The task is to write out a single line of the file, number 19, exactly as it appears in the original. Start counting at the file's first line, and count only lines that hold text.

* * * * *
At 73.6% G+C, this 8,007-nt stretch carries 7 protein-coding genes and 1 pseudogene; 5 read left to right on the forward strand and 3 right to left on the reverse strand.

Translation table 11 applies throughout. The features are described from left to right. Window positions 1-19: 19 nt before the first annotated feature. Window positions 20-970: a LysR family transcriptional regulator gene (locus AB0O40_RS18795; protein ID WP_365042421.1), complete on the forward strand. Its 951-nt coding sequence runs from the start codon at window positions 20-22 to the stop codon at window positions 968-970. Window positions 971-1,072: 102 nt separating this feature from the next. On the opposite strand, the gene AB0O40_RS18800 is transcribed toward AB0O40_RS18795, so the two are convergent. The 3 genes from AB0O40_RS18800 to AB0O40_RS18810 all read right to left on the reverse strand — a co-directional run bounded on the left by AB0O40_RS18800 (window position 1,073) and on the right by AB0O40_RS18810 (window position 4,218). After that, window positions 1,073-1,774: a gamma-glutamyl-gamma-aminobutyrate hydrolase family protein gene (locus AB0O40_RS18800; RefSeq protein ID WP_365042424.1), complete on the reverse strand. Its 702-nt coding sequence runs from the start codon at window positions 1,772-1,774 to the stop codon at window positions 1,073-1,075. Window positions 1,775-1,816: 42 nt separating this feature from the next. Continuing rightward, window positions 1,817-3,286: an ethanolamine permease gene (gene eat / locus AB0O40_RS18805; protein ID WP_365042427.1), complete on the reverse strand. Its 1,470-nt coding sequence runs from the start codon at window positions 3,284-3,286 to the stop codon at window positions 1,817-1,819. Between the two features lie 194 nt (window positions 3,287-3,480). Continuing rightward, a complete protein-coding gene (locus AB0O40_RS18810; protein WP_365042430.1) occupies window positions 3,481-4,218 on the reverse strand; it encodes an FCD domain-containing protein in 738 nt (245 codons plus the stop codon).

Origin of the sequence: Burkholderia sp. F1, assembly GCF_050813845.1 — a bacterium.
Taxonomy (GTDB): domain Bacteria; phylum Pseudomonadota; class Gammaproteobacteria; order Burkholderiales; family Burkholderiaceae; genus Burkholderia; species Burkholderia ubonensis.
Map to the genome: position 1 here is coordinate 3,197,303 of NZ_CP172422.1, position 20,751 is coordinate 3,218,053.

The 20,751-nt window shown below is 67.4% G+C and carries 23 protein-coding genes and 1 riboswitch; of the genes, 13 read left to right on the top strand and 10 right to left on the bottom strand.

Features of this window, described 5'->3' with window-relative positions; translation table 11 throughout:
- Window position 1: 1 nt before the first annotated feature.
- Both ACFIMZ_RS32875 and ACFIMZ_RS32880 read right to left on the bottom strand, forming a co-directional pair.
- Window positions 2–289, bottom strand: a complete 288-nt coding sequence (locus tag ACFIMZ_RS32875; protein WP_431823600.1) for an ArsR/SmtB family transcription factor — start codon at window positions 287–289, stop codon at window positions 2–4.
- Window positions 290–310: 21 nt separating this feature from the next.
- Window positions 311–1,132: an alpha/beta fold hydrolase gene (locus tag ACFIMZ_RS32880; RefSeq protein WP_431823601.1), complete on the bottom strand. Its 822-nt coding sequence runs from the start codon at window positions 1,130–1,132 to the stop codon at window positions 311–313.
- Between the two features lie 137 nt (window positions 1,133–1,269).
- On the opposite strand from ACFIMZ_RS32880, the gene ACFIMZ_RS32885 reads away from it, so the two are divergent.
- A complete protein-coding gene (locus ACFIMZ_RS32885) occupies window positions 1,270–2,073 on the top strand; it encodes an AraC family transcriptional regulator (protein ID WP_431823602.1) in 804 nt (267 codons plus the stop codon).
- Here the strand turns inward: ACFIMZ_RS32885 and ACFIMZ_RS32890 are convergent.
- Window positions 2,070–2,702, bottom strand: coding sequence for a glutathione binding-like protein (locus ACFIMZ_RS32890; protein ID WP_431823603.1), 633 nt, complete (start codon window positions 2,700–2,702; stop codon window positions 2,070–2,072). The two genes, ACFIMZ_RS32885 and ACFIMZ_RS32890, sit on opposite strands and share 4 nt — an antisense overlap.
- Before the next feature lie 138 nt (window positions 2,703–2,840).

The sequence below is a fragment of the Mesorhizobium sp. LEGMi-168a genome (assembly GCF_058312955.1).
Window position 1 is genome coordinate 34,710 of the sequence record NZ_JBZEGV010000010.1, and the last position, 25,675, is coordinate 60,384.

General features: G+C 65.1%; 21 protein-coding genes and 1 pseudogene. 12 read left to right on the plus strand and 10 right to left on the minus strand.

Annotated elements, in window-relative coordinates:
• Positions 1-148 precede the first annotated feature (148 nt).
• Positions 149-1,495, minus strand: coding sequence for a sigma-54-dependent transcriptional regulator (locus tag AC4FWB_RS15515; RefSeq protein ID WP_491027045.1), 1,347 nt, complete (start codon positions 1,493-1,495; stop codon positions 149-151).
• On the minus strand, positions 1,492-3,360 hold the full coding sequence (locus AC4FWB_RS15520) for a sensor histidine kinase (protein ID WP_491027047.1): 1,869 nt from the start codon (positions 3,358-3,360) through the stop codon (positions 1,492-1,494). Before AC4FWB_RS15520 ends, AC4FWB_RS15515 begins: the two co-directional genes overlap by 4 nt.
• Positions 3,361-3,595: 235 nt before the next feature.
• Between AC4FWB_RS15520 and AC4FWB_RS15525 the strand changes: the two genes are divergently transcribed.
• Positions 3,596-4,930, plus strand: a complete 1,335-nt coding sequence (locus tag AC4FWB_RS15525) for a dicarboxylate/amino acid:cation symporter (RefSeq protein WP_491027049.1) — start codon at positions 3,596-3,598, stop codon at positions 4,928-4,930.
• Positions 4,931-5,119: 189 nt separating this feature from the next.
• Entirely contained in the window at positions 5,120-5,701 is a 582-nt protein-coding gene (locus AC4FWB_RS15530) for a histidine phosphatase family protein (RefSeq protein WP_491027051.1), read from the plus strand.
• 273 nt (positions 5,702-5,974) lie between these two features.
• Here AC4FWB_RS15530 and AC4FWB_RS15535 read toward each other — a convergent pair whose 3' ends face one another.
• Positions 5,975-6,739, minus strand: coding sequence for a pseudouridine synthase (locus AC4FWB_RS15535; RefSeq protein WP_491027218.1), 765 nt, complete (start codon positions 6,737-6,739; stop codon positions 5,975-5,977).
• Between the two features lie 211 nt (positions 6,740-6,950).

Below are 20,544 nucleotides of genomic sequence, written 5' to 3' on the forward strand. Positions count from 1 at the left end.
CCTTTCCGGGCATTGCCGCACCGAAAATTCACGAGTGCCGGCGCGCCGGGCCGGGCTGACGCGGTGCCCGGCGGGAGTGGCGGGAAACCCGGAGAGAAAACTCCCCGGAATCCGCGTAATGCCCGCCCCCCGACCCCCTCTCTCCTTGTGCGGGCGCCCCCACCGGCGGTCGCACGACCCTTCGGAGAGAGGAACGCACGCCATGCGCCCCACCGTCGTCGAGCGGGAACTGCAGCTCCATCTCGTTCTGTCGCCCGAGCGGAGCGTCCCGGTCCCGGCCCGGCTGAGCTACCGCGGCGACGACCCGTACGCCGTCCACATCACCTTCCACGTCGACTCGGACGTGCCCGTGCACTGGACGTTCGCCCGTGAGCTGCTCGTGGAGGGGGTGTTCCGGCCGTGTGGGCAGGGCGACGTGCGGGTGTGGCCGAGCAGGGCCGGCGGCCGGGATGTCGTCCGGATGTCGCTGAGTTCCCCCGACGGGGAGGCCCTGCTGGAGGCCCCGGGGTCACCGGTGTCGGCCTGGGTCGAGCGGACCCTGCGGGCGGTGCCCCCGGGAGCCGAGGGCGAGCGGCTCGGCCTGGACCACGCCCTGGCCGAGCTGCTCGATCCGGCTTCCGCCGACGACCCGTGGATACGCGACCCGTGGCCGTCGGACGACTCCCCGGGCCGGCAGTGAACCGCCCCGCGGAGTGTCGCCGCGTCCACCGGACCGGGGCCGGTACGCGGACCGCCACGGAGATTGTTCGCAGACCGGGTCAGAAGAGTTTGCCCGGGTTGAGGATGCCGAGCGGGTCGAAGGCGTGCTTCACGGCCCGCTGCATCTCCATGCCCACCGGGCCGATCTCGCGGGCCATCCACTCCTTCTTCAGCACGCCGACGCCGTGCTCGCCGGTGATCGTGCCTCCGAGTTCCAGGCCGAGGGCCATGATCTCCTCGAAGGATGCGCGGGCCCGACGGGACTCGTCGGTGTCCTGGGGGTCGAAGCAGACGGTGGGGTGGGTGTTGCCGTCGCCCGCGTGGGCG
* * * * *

The sequence below is a fragment of the Mesorhizobium sp. LEGMi-168a genome (assembly GCF_058312955.1).